Scientists from Wuhan talk about bat bites

Scientists from Wuhan talk about bat bites

Scientists in Wuhan, China, where COVID-19 originated, have admitted being bitten by bats.

One of the researchers at the Wuhan Institute of Virology said he was bitten by one of them in 2017 while collecting samples in a cave where bats live. “The fangs of one of them pierced the rubber glove like a needle,” he said. At the time, however, the scientist didn’t pay much attention to the fact that he had been inoculated against rabies.

Also, footage filmed by Chinese TV reporters in 2017 shows scientists interacting with bats without masks or gloves, in flagrant violation of WHO regulations. Even then, it was known that the man-wings carry many deadly viruses, including SARS.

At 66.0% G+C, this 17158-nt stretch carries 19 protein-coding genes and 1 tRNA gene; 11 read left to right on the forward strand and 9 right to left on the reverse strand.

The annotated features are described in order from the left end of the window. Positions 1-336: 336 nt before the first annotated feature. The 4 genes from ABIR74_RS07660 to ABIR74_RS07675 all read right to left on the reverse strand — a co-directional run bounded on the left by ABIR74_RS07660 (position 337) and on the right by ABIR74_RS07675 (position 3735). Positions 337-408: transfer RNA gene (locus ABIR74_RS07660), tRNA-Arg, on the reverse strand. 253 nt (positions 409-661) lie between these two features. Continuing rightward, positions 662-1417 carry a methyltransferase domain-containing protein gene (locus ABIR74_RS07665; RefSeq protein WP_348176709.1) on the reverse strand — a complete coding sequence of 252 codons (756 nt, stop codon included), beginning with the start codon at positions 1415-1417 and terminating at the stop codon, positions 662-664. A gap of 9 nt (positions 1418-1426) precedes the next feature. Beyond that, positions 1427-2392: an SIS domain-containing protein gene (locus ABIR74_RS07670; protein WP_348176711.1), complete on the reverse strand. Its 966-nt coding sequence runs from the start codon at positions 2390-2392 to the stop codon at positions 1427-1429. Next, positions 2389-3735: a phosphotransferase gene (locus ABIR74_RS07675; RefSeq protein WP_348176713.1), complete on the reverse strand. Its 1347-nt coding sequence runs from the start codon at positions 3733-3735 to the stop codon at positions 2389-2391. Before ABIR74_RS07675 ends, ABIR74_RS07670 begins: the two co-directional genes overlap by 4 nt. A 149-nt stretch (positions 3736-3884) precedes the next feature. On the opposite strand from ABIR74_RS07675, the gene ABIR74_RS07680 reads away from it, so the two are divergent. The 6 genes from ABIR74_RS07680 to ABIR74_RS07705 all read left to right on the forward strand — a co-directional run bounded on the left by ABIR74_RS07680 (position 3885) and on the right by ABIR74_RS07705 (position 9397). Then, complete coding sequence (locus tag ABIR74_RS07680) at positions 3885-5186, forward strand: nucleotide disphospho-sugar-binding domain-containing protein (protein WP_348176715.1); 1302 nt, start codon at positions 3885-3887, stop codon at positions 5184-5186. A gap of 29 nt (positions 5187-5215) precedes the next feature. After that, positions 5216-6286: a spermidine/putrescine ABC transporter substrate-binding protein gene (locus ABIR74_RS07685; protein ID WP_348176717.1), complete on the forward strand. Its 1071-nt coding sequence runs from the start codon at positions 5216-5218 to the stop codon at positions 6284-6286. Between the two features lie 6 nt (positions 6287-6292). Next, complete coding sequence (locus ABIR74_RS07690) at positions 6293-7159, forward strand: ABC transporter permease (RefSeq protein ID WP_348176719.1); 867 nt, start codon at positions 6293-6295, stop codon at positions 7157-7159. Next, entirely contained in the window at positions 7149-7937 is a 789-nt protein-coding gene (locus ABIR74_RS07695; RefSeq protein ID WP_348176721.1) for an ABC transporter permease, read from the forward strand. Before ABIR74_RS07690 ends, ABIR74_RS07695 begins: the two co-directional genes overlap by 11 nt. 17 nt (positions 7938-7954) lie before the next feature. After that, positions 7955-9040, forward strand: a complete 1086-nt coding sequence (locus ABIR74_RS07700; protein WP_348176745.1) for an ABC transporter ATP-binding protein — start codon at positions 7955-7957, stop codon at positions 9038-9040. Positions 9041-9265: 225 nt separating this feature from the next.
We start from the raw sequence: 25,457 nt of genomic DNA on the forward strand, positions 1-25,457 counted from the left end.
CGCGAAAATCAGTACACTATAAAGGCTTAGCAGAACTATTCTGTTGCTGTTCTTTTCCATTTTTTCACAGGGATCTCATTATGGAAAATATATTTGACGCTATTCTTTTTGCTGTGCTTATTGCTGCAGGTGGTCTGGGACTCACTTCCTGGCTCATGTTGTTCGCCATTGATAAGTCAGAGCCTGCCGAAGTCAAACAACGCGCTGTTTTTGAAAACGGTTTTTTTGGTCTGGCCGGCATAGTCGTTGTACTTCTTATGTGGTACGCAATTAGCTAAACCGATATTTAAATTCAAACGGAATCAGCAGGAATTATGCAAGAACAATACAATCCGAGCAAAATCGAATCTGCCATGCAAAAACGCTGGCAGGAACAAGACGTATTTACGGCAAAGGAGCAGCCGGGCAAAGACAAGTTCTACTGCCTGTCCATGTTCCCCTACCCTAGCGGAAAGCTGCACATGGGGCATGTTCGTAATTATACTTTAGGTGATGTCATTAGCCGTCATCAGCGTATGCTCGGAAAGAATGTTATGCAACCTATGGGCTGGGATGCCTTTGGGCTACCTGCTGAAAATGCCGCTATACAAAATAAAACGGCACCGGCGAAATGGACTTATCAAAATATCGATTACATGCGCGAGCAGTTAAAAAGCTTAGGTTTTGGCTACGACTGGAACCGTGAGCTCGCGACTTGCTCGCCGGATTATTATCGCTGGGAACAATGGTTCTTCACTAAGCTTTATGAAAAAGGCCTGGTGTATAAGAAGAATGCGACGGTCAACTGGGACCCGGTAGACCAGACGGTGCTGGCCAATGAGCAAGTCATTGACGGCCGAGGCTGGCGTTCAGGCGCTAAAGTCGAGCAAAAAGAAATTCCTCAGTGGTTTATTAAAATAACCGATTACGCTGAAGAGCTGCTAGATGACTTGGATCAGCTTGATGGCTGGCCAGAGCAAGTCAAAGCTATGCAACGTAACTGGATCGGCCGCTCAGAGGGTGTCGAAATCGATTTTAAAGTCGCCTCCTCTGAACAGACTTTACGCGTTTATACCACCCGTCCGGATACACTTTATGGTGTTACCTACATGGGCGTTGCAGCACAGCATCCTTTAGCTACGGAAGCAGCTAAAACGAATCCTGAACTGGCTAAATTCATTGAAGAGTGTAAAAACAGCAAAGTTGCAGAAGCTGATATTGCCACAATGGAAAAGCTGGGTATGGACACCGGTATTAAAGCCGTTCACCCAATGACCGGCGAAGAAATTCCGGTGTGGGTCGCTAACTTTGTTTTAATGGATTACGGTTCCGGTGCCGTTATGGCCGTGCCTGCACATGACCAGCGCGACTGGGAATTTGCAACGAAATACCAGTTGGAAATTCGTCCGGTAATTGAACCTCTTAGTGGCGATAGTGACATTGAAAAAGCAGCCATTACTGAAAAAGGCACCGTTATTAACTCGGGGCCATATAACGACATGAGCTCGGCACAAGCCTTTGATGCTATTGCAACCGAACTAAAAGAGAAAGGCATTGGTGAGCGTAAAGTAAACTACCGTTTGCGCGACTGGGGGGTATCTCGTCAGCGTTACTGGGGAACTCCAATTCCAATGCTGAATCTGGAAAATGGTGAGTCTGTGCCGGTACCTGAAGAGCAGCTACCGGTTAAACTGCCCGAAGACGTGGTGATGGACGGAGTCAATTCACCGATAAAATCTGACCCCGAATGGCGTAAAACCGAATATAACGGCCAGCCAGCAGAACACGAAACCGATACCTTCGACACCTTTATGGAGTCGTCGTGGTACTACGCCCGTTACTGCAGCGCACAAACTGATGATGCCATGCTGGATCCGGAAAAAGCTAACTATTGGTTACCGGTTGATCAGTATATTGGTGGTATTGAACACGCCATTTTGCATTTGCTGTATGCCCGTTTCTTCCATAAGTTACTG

The video aired on December 29, 2017, on Chinese state television. It featured celebrity virologist Shi Zhengli, known as “The Batwoman,” working to investigate the origin of SARS. The footage shows that even in Biosafety Level 4 laboratories, scientists interact with bats without proper protection, such as touching them with their bare hands.

Taiwan News reporters claim that in an article by Shi for China Science Exploration Center, later censored by Chinese authorities, a virologist wrote that her work “is not as dangerous as many people think” and that “the chance of human infection from a bat is extremely small.”

The author believes the WHO team sent to Wuhan on January 14 to investigate the origin of the coronavirus should take note of the scientists’ revelations and ask them about how they felt after their bites.